The model function takes the input features as parameters and the corresponding labels as tensors. It also takes a mode that signals if the model is training, evaluating or performing inference. The last parameter to the model function should be a collection of hyperparameters, which are the same as those passed to the Estimator. This model function should return an EstimatorSpec object which will define the complete model.
The EstimatorSpec takes in the prediction, loss, training and evaluation Operations so it defines the full model graph used for training, evaluation, and inference. Because the EstimatorSpec just takes in regular TensorFlow Operations, we can use frameworks like TF-Slim to define our model.
The Experiment class defines how to train a model and integrates nicely with the Estimator. We can create an experiment as follows:
The Experiment takes as input:
- An estimator (for example the one we defined above).
- Train and evaluation data as a first-class function. The same concept as the model function explained earlier is used here. By passing in a function instead of operation, the input graph can be recreated if needed. We’ll talk more about this later.
- Training and Evaluating hooks. These hooks can be used to save or monitor specific things, or to set up certain operations in the Graph or Session. For example, we will be passing in operations to help initialize the data loaders (again, more later).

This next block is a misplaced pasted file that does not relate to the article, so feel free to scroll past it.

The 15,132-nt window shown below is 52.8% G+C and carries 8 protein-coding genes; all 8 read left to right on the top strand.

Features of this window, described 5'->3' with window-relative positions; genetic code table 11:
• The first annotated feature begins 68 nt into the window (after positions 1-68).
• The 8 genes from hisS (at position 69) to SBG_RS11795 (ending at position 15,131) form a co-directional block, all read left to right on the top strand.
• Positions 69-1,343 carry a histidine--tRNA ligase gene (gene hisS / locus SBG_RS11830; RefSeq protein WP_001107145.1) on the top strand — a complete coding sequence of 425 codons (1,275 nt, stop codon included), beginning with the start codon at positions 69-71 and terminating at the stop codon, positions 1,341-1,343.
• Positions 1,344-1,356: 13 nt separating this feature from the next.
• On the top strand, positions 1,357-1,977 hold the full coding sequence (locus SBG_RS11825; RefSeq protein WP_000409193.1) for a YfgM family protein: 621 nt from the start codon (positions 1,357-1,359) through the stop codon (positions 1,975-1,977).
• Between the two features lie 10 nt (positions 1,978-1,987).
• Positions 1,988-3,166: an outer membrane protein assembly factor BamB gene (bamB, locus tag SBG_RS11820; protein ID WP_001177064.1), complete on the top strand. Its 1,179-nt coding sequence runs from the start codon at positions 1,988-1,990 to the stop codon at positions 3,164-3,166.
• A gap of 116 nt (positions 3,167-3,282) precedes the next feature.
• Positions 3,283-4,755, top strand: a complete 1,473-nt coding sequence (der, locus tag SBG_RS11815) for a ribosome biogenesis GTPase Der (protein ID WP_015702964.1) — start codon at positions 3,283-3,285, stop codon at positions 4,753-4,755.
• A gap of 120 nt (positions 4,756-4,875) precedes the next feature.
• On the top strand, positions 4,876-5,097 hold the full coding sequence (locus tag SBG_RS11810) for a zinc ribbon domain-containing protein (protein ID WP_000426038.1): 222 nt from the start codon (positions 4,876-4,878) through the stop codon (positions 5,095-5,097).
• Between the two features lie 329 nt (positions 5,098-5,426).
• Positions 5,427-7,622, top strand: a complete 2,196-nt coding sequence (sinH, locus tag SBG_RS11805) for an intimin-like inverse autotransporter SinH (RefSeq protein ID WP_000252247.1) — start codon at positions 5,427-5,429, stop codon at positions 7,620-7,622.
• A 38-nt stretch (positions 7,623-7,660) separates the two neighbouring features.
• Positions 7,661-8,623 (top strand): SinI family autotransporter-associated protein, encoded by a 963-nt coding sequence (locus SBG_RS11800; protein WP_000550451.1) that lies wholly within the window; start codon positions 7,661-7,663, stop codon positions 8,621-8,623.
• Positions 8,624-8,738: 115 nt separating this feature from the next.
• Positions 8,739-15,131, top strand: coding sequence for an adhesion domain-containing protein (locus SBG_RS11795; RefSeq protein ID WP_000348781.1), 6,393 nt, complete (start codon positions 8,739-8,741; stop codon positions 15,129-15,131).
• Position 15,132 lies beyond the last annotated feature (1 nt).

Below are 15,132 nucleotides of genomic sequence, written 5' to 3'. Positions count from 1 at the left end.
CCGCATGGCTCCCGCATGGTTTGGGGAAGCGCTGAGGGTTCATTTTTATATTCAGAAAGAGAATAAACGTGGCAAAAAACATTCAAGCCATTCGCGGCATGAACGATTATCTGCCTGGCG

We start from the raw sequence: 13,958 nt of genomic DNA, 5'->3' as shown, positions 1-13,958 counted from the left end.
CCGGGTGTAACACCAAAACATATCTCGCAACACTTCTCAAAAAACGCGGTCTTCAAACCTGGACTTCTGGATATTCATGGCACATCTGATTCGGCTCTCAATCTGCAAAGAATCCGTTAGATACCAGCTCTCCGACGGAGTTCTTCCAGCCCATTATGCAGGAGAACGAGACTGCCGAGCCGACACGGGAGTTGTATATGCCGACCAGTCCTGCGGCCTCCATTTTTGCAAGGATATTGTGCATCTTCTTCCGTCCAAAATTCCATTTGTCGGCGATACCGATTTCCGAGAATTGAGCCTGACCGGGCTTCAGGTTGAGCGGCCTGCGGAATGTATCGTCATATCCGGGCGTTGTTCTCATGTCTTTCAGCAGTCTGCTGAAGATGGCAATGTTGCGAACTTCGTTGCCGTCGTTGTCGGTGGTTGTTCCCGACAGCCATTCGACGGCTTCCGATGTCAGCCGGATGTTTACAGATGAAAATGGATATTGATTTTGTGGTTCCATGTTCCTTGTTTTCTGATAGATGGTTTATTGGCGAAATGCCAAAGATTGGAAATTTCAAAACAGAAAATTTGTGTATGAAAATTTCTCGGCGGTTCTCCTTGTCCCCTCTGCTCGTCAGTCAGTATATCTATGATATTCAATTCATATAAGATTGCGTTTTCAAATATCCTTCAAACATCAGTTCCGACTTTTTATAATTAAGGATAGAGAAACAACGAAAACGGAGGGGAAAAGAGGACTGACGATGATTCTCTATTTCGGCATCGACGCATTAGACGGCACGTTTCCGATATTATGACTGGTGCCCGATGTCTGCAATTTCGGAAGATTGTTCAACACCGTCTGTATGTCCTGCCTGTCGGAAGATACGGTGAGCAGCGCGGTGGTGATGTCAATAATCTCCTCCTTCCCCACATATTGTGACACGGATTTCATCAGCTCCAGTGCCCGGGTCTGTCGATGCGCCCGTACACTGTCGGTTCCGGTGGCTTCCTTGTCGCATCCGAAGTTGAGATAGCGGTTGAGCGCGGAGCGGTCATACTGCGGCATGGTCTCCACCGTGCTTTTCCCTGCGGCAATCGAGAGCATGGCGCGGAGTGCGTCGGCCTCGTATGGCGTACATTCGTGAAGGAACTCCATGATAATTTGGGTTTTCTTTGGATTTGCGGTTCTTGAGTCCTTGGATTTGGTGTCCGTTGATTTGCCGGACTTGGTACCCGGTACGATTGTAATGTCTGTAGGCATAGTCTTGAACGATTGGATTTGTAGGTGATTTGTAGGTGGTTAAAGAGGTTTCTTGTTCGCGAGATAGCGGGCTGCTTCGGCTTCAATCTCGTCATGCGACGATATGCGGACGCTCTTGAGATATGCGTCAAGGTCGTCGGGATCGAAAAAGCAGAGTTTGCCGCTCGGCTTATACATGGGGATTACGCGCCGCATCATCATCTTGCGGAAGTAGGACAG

- Various parameters describing how long to train for and when to evaluate.
Once we have defined the experiment, we can run it to train and evaluate the model with learn_runner.run as follows:
Like the model function and the data functions, the learn runner takes in the function that creates the experiment as a parameter.
We’ll be using the Dataset class and the corresponding Iterator to represent our training and evaluation data, and to create data feeders that iterate over the data during training. In this example, we will use the MNIST data that’s available in Tensorflow, and build a Dataset wrapper around it. For example, we will represent the training input data as:
Calling this get_train_inputs will return a first-class function that creates the data loading operations in a TensorFlow graph, together with a Hook to initialize the iterator.